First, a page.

The Cardinals are a different case though. Baseball Prospectus 2015 (page 368) lists the things that went wrong for the Cardinals in 2014 – a list far too long to reproduce here. But they still won 90 games the division and got to the NLCS. Imagine how they could do if fewer things went wrong. They aren’t a lock to win the NL Central – three of their rivals have got to the post season in the last four years and the fifth team the Cubs are stuffed with exciting young talent – but while there is a case for saying the Pirates could win the NL Central one cannot imagine the Cardinals NOT getting a wild card. And as 2011 and 2012 showed the Cardinals with a wild card are dangerous. They are arguably the best run franchise in baseball and will be serious contenders again. Even if disaster strikes and Adam Wainwright is injured one must remember they won the 2011 World Series without him throwing a pitch all season. They find a way.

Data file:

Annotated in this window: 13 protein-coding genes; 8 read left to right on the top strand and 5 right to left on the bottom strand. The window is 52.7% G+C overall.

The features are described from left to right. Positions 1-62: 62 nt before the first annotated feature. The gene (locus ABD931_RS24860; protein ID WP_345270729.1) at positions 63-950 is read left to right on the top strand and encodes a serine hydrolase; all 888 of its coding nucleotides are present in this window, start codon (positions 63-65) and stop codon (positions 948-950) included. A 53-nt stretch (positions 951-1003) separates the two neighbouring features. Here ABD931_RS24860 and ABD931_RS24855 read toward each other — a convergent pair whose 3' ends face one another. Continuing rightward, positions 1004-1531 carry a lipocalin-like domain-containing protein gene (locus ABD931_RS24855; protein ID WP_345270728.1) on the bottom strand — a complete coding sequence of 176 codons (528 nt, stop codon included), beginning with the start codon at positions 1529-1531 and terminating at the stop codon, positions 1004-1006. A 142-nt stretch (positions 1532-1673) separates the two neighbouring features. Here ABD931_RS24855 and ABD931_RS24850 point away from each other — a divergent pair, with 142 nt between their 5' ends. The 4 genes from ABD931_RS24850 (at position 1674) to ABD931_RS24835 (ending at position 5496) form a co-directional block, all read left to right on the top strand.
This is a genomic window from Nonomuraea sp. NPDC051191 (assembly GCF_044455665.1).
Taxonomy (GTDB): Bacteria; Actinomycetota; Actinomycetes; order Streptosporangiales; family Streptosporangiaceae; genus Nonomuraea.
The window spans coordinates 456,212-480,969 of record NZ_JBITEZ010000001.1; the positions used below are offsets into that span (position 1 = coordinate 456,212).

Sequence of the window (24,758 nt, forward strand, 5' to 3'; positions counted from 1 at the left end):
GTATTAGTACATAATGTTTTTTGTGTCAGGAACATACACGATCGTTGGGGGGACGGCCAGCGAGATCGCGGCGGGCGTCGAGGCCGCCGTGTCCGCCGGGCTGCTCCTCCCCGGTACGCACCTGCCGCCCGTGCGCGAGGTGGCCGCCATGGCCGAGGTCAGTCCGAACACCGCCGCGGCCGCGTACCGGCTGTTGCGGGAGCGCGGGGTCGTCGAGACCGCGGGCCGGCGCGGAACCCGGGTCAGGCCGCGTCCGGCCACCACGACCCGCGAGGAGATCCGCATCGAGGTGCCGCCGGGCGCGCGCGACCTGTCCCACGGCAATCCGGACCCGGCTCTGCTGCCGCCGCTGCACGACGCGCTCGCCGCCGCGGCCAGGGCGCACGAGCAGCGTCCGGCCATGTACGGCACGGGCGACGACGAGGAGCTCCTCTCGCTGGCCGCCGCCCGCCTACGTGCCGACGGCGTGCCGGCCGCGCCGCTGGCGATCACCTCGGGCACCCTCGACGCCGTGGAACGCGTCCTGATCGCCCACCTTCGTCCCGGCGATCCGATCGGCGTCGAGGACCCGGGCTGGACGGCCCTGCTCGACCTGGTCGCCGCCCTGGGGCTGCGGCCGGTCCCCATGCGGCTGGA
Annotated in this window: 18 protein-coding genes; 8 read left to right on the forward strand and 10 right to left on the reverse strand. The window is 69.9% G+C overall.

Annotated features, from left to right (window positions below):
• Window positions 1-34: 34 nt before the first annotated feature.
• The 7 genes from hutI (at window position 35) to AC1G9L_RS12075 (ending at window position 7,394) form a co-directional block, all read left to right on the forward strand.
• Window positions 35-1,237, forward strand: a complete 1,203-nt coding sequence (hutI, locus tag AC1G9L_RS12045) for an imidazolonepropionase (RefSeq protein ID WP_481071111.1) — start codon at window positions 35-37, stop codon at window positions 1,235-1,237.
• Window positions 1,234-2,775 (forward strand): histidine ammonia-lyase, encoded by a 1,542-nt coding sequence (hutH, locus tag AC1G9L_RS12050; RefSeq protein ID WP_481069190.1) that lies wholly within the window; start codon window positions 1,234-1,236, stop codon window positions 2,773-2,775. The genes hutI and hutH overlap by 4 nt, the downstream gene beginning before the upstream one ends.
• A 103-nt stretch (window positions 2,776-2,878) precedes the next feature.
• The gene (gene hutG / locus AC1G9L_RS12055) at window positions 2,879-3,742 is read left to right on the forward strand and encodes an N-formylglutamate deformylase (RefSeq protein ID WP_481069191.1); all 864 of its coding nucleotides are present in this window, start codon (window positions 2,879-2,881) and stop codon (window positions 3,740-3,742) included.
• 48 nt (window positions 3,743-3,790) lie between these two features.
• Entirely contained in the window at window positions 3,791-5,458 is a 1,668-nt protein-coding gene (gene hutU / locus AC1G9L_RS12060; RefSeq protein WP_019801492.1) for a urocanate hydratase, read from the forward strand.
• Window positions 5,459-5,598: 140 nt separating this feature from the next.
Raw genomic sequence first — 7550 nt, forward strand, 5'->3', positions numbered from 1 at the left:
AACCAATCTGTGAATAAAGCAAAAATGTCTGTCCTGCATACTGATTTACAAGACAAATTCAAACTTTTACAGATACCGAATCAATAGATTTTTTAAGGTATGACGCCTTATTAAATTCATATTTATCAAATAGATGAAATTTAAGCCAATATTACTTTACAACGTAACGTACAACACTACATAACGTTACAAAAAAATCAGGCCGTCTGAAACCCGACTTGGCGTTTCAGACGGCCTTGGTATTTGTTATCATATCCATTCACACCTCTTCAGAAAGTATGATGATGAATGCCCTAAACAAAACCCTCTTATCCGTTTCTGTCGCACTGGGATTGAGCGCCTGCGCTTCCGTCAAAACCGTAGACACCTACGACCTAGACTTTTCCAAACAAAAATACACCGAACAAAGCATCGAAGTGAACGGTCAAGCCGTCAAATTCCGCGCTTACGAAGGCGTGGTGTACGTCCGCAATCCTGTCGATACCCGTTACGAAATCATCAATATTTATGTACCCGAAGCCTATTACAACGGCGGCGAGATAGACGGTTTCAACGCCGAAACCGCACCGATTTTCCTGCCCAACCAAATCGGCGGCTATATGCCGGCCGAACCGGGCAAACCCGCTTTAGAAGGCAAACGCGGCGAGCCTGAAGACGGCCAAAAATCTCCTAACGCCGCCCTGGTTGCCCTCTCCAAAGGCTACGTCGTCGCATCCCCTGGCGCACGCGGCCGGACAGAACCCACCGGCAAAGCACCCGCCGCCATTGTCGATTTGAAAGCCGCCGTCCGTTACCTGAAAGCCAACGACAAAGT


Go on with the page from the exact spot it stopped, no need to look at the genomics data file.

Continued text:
So if the duopoly is to be broken, who will do it? The obvious contenders are the cash rich Dodgers. Their off season has been fascinating – especially their appointment of Andrew Freidman as President of Baseball Operations. Going from the poor Rays to the rich Dodgers must make him feel that he has won the lottery. But as many lottery winners find out if you are not used to having money you can spend it badly. His moves have been interesting trading Dee Gordon and Hanley Ramirez signing Howie Kendrick and above all trading star player Matt Kemp. The move makes sense – the Dodgers had a log jam in the outfield, didn’t want to lose uber prospect Joc Pederson and probably felt the injury prone Kemp will never return to his 2011 peak. But if he does the fact he went to the division rival Padres means he could come back to haunt them and the fans at Chavez Ravine won’t like that. They should still win the NL West but have one big problem if they want to do what the owners and fans expect – win the World Series. They might have to get by the Cardinals – who seem to have the same effect on the great Clayton Kershaw as kryptonite has on Superman. This gives the Cardinals a huge advantage should they meet again.